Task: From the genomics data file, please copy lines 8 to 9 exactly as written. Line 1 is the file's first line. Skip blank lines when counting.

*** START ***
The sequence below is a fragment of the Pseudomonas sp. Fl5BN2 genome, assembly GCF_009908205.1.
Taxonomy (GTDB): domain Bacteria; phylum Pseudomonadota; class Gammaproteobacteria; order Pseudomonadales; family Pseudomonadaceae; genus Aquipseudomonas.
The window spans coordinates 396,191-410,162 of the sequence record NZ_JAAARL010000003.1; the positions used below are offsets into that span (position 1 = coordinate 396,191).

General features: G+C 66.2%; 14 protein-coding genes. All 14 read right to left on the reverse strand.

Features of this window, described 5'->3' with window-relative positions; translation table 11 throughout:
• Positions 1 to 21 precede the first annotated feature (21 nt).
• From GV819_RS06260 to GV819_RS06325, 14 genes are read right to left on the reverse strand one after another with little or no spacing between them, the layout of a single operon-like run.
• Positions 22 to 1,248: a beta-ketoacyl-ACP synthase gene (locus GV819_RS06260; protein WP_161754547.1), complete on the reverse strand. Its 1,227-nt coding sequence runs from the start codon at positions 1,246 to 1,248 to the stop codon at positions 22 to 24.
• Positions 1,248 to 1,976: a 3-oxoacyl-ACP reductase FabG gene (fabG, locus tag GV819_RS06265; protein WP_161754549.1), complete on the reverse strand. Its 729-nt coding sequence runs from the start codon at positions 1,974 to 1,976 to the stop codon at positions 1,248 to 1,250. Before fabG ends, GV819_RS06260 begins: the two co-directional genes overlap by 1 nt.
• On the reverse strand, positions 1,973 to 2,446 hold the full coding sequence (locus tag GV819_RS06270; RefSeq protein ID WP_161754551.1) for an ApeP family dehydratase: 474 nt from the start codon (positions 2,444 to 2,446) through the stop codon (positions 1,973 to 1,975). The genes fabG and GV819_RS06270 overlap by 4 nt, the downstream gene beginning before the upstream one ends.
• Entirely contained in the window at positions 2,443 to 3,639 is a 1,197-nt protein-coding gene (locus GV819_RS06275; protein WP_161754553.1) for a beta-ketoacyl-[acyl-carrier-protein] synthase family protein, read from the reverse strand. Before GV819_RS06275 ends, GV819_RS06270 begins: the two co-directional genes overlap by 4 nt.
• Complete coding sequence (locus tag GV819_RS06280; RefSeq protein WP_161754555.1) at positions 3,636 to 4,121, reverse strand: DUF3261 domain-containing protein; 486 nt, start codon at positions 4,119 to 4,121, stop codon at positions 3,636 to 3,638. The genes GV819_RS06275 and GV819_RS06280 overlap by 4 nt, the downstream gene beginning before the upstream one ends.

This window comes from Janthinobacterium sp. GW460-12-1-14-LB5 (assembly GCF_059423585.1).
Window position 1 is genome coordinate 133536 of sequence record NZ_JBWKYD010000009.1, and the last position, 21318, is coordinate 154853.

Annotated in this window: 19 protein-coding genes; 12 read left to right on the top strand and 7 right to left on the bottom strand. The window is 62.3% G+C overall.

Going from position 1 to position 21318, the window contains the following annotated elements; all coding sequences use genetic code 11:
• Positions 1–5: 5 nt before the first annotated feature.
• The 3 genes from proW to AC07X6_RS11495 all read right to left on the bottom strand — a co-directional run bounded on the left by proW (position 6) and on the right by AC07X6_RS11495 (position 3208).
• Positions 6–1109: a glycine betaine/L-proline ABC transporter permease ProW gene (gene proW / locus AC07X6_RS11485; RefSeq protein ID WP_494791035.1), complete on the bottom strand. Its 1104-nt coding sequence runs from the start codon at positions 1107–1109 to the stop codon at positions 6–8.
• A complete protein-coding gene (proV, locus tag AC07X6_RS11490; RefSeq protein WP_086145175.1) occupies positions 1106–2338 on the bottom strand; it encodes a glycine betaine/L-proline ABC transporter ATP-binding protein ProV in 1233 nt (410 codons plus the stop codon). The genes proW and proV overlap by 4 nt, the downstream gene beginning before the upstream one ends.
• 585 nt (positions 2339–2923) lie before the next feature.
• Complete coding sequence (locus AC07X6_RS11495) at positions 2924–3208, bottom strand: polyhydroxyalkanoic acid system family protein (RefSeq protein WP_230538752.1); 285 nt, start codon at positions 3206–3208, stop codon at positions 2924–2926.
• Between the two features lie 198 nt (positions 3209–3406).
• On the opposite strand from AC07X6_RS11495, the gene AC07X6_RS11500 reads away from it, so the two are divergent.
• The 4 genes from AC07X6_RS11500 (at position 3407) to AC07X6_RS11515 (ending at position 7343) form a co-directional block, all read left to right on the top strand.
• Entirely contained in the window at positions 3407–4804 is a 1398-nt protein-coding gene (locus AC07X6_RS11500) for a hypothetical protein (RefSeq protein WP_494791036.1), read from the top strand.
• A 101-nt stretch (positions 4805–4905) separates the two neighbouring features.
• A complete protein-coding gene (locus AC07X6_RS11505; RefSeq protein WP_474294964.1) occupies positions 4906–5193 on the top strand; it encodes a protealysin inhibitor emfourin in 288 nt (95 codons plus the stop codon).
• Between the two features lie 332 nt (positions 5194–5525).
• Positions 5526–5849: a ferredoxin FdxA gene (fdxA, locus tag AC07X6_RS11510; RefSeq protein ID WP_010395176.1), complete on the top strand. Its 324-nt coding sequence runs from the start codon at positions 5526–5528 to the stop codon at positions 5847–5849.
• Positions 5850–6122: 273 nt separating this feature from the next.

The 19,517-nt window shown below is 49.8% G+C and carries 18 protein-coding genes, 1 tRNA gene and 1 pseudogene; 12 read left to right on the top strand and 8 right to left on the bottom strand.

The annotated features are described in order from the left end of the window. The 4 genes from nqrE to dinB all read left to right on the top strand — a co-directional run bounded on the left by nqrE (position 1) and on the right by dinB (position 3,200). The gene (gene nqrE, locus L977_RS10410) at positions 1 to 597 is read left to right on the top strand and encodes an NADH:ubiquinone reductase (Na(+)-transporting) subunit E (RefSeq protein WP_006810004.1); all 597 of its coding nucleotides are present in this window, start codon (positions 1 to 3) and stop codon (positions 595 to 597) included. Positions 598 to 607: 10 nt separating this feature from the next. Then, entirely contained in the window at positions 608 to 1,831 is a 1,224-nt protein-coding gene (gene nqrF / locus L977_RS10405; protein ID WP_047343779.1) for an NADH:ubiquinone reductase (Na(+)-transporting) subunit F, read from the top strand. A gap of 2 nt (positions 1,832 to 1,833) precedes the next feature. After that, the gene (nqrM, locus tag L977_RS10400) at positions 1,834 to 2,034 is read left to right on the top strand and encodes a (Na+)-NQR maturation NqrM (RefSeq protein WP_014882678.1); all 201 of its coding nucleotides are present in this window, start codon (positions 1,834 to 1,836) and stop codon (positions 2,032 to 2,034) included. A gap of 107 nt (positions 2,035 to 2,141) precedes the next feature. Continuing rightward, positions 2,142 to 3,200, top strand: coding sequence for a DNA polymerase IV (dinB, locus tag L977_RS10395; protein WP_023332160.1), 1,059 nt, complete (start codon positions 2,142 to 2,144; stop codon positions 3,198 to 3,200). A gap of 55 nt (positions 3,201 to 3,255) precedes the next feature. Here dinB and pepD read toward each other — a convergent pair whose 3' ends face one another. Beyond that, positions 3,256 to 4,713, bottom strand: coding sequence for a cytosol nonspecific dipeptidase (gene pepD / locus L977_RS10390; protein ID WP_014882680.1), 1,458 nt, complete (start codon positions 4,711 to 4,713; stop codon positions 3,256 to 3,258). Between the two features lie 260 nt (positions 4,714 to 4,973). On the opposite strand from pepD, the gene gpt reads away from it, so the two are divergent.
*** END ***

• Positions 22 to 1,248: a beta-ketoacyl-ACP synthase gene (locus GV819_RS06260; protein WP_161754547.1), complete on the reverse strand. Its 1,227-nt coding sequence runs from the start codon at positions 1,246 to 1,248 to the stop codon at positions 22 to 24.
• Positions 1,248 to 1,976: a 3-oxoacyl-ACP reductase FabG gene (fabG, locus tag GV819_RS06265; protein WP_161754549.1), complete on the reverse strand. Its 729-nt coding sequence runs from the start codon at positions 1,974 to 1,976 to the stop codon at positions 1,248 to 1,250. Before fabG ends, GV819_RS06260 begins: the two co-directional genes overlap by 1 nt.